The Giving Book, which is geared towards children ages 6-11, is a 64-page activity book written to stimulate a child’s creativity and thoughts around the ideas of giving, donating, and saving. Some of the activities in this book include:

  1. creating a list of people who have been giving to you or have shown you acts of charity, making a list of what you are thankful for,
  2. compiling a list of special skills and talents you can share with others, and
  3. creating a giving bag in which you save up your money and then give to your charity of choice

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In faith and occasional discomfort

As a stewardship consultant, I work with lay leaders, ministers, DREs, DMEs and others in how best to create a culture of generosity within congregations.  The discussions almost always lead to identifying where there is a consumer mentality rather than a transformational one.  Those with the consumer mentality are seeking Sunday school for the kids and a good sermon for themselves while those with a transformational mentality are seeking a congregational community that informs and shapes how one lives daily life.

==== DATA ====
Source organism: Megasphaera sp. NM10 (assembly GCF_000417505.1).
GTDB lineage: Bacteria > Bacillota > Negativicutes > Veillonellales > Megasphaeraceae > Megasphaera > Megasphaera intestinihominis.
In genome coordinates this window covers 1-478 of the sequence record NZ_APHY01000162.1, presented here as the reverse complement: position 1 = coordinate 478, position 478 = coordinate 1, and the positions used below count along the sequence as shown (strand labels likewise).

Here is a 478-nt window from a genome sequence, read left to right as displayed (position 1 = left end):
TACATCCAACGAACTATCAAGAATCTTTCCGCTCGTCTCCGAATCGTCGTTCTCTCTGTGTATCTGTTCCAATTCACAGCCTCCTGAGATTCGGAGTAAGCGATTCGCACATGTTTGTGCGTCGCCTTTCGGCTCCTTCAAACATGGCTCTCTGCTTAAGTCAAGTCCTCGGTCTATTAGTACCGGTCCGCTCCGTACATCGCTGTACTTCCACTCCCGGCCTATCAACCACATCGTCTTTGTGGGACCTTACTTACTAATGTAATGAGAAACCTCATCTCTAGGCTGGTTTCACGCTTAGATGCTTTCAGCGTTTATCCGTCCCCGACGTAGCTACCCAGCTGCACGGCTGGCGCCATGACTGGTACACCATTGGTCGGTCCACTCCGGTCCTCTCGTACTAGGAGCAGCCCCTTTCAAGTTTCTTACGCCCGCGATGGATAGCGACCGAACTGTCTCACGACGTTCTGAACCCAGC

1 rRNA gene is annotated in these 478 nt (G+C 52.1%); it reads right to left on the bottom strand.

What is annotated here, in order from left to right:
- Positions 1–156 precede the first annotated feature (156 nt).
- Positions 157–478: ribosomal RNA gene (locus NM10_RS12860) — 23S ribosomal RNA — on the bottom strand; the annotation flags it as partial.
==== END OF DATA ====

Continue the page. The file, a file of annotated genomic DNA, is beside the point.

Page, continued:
Sadly, this article (“Congregations Gone Wild”) in the NY Times points out how for many ministers of many denominations, the culture of consumerism all too often is reflected in what people will accept from their experiences in a church community.  It seems that what we church goers want is confirmation that we are already living life correctly, some entertainment and not too big a bite out of our weekend schedule.  If we don’t get it, we leave.

I like to say that ministers are here to comfort the afflicted while consultants come to afflict the comfortable.  However, ministers do have an obligation to afflict some discomfort by challenging each of us to really live within our shared principals every minute of every day. After all, a traditional strength of faith communities is referencing the emotive story of “what ought to be.”

How well do you reward your minister for calling you to action and service?

Read this article and decide if you are part of the solution or the problem.  Your feedback would be most welcome.

In faith and occasional discomfort,